we can point out cases where a protocol ISN'T necessary, having the
uniform protocol is still a benefit. 

Dapeng Liu

Use cases

Use case 1: Payment

In China there are a lot of mobile payment applications.  The banks
provide the apps and the users can just use their phones.  3rd party
payment providers  may also have autopay services that run on the
user's phone.  We need better and more secure ways.  We're looking for
ways to use the user's fingerprint in a secure way. 

Why not use phone applet?  We need a standard protocol that can
operating between different layers of the ecosystem and can address
different types of the TEE technology. 

Part of this use case involves a secure keyboard application.

Enterprise Authentication

BYOD is very popular, but some enterprise applications may be
sensitive, that include credentials.  How to provide isolation in this
case?  Enterprises need a simple way to install/update/delete the
trusted applications without the help of OEMs. 

TEEP Architecture
Mingliang Pei (Symantec)

Starts off by asking who has seen the draft.  A few hands
Then a nice marketing slide intended to describe the ecosystem.

There are a few high level decisions:
     - Use a PKI (manufacturer-provided kesys and trust anchors)
     - Start with JSON because it is "light weight" and standardized.
     - We introduce an OTrP Agent in REE to relay messages through a standard API.

Device has a single TEE only

Then an architectural overview diagram

Who gets to update the trusted environment?  User gets to decide or ...

Next slide

Messages are signed and encrypted end-to-end

We only need to define trust establishment information; how messages
are delivered via a network between rich and TAM is not necessary to
standardize. 

Next a slide on keys
What keys and certs are needed in which part of the solution.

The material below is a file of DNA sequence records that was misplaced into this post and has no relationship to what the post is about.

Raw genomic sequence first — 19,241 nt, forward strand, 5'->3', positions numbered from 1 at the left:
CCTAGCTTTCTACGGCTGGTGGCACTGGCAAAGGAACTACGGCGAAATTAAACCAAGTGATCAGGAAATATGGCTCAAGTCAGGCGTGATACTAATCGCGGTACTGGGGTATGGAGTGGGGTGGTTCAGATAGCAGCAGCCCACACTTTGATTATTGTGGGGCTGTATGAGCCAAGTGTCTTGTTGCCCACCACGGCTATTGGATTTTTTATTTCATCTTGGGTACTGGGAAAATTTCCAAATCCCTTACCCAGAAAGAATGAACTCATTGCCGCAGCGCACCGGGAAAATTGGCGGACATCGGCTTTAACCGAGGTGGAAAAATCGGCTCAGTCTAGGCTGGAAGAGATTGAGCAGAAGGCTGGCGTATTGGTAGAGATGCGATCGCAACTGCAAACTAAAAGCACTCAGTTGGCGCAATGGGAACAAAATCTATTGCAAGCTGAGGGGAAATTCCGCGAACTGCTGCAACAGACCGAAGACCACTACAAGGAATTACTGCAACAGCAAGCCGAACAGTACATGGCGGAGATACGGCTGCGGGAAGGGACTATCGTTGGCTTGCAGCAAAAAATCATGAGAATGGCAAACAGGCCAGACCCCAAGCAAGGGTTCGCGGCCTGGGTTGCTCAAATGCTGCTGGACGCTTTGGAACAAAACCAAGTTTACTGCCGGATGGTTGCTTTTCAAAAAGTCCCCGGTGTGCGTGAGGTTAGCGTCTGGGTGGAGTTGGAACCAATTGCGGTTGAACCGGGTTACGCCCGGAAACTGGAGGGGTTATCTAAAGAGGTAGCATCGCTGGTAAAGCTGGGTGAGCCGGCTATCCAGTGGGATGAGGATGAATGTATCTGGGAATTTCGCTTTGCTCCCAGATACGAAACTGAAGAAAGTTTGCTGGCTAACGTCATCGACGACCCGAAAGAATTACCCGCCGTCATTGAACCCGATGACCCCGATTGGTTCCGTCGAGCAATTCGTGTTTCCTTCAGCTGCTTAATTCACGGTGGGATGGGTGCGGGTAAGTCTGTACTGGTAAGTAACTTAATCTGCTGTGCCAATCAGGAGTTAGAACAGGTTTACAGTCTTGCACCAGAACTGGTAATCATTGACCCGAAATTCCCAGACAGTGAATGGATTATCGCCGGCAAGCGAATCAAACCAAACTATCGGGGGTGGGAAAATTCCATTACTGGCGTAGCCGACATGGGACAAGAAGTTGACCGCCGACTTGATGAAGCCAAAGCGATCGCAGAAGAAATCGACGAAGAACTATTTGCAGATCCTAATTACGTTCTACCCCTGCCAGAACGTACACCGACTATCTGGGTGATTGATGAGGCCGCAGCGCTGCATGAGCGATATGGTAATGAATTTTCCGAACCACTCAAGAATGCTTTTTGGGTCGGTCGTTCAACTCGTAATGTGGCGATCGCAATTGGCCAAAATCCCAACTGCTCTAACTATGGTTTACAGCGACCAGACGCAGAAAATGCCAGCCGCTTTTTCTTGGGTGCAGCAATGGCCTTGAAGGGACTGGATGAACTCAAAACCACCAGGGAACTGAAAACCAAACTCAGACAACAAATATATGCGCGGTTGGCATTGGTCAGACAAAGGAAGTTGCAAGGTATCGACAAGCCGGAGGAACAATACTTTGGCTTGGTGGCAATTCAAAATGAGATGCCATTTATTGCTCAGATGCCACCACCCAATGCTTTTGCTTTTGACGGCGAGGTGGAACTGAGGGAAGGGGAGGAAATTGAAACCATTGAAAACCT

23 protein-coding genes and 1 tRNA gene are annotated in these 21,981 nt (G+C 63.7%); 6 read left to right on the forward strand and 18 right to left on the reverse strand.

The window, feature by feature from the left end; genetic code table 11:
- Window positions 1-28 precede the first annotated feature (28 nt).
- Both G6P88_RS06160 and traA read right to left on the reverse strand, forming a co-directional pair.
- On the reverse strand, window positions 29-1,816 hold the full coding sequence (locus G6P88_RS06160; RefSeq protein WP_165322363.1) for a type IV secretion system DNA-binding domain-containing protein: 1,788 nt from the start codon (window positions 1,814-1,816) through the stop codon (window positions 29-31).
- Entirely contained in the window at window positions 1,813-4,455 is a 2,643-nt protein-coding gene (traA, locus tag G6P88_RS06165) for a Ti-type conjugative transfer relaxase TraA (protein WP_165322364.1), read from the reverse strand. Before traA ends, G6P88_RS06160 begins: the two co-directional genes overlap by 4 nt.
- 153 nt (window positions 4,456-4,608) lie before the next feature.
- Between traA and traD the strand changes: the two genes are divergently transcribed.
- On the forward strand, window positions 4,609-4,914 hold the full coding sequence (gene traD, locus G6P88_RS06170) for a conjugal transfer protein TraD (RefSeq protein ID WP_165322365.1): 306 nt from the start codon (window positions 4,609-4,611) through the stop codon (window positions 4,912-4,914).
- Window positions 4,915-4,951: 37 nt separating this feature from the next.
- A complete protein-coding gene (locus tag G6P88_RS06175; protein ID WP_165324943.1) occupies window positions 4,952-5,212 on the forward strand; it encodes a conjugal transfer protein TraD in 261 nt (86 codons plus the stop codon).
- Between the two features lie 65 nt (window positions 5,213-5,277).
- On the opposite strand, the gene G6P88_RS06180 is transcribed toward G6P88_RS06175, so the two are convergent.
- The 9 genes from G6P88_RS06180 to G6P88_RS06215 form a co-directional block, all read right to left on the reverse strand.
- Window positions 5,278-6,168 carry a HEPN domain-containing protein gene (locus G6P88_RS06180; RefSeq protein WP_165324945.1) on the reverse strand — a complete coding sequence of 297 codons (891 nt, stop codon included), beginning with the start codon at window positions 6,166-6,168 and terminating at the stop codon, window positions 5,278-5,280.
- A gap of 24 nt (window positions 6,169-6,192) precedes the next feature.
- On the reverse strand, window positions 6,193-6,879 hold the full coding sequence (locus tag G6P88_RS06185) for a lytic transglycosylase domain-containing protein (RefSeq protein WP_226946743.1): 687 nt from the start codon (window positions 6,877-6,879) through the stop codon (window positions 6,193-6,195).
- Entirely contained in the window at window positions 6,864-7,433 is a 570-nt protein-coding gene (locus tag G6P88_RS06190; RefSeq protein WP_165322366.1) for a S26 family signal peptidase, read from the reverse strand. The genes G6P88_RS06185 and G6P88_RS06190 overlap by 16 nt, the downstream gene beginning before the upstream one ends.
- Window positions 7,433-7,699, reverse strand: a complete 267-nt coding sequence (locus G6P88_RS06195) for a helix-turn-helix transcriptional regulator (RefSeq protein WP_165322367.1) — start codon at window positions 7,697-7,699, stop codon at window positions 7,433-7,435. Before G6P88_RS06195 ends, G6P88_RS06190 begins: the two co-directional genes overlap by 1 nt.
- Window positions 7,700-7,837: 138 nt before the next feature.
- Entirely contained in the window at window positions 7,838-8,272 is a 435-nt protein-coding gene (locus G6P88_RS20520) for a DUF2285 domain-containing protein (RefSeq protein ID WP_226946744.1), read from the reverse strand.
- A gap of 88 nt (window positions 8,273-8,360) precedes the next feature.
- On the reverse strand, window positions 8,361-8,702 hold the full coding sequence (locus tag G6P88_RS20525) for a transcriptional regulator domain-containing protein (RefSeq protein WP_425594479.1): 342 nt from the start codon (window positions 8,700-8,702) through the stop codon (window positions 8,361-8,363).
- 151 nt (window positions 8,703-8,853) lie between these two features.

Different regions may use different CAs for for different SPs

The protocol specifically defines trusted messages

Relationship diagram

Protocol flow with a swimming lane diagram
3 phase diagram
Flows allow for signing and encrypting of applications.
Creates a secured domain for a given service provider
Device decrypts, verifies images,  and installs the app.

++++++++

Ben Kaouk:  TE and TSMs have private applications where the user can't
see what's going on.  That leaves open the possibility for a privacy
risk. 

Mingliang: Trusted Application Manager has the scheme to deal with
this and privacy was an important part in the protocol design.

PHB: All I want is the ability to do a private key operation.  Going
beyond that doesn't get me much?  Doesn't want a full Turing machine 

Mingliang: Good point [on no need of Turing machine and lightweight
trusted application types].
there needs trust apps, and types of trust apps doesn't need to be a
complete heavy application as Dapeng mentioned earlier in the use cases.

Hannes, responding to Ben: these privacy concerns show up at different
levels.  Attestation releases information by design.  There are
mechanisms to avoid linkability, but there are some pros and cons for